Skip to main content
Article
Self-Reported Adolescent Health Status of Extremely Low Birth Weight Children Born 1992–1995
Pediatrics (2012)
  • Grayson Holmbeck, Loyola University Chicago
Abstract

OBJECTIVES: To compare the self-reported health of extremely low birth weight (ELBW, <1 kg) adolescents with that of normal birth weight (NBW) controls and the children’s assessments of their general health at ages 8 versus 14 years.

METHODS: One hundred sixty-eight ELBW children and 115 NBW controls of similar gender and sociodemographic status completed the Child Health and Illness Profile–Adolescent Edition at age 14 years. It includes 6 domains: Satisfaction, Comfort, Resilience, Risk Avoidance, Achievement, and Disorders. At age 8 years, the children had completed the Child Health and Illness Profile–Child Edition. Results were compared between ELBW and NBW subjects adjusting for gender and sociodemographic status.

RESULTS: ELBW adolescents rated their health similar to that of NBW adolescents in the domains of Satisfaction, Comfort, Resilience, Achievement and Disorders but reported more Risk Avoidance (effect size [ES] 0.6, P < .001). In the subdomain of Resilience, they also noted less physical activity (ES −0.58, P < .001), and in the subdomain of Disorders, more long-term surgical (ES −0.49) and psychosocial disorders (ES −0.49; both P < .01). Both ELBW and NBW children reported a decrease in general health between ages 8 and 14 years, which did not differ significantly between groups.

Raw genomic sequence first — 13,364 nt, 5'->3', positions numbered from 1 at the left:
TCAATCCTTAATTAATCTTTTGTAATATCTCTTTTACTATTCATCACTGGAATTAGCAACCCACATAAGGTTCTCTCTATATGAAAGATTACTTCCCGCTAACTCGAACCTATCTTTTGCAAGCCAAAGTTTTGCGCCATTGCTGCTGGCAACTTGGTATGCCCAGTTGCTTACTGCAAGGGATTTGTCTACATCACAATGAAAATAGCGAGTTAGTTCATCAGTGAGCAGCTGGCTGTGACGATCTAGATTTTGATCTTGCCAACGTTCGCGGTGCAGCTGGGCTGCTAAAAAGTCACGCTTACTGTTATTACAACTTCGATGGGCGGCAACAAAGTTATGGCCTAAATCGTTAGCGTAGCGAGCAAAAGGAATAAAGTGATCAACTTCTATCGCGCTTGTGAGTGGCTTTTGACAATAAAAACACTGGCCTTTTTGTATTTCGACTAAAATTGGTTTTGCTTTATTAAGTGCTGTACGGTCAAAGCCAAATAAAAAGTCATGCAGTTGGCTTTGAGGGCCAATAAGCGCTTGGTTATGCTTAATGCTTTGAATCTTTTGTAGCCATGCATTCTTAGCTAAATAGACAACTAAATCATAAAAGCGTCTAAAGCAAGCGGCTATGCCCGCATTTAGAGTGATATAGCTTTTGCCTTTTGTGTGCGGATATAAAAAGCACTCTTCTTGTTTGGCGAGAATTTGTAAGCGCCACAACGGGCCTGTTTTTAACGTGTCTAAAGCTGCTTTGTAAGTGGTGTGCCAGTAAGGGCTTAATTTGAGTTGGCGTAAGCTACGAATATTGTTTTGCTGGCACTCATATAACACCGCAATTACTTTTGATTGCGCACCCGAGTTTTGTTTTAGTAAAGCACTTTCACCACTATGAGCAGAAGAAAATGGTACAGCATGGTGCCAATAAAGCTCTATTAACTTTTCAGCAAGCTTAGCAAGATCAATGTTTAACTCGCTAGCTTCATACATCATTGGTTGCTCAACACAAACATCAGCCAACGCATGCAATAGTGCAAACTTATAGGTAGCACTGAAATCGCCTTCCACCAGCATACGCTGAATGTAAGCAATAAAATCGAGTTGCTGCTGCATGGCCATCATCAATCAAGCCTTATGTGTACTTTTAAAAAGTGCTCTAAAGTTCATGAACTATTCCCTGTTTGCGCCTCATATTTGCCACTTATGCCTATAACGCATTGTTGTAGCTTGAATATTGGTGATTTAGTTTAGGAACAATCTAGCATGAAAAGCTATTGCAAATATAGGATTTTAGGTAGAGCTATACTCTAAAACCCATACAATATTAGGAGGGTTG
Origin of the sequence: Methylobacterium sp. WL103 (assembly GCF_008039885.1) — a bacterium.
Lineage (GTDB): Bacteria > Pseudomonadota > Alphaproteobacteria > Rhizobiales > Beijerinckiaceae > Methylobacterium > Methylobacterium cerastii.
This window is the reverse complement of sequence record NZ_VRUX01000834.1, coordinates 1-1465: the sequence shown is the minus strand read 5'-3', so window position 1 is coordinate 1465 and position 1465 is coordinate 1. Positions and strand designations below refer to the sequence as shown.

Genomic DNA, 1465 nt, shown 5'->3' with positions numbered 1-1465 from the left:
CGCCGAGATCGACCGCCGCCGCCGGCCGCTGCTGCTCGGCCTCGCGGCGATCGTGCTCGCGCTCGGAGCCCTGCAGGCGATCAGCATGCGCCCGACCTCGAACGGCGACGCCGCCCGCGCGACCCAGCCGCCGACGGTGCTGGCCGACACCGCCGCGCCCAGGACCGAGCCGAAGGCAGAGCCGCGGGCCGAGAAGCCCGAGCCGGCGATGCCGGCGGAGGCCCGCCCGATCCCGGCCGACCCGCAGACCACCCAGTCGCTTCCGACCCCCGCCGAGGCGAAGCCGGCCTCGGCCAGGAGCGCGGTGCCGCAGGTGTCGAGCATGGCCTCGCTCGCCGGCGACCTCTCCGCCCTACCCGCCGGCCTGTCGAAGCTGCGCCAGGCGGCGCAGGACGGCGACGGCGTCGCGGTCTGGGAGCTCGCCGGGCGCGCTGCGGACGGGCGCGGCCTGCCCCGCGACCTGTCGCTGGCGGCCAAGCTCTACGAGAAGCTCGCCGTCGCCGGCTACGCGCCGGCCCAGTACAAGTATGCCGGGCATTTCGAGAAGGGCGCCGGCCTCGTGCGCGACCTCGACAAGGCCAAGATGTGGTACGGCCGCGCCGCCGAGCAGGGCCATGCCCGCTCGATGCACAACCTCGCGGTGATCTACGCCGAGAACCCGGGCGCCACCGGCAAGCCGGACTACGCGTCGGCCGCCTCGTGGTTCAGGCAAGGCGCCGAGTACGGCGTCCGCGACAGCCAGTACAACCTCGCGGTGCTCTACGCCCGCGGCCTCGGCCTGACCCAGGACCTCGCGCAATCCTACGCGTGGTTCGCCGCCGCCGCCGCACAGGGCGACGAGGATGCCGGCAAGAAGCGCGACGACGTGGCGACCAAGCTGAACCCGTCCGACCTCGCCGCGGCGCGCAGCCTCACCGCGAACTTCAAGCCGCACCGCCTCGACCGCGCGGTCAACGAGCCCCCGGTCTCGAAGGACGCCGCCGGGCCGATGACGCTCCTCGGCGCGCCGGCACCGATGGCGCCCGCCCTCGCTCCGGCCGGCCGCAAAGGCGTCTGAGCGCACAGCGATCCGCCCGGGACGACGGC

CONCLUSIONS: ELBW adolescents report similar health and well-being compared with NBW controls but greater risk avoidance. Both ELBW and NBW children rate their general health to be poorer at age 14 than at age 8 years, possibly due to age-related developmental changes.

Keywords
  • preterm,
  • self-reported health,
  • adolescent,
  • extremely low birth weight
Disciplines
Publication Date
July, 2012
Citation Information
Grayson Holmbeck. "Self-Reported Adolescent Health Status of Extremely Low Birth Weight Children Born 1992–1995" Pediatrics (2012)
Available at: http://works.bepress.com/grayson_holmbeck/9/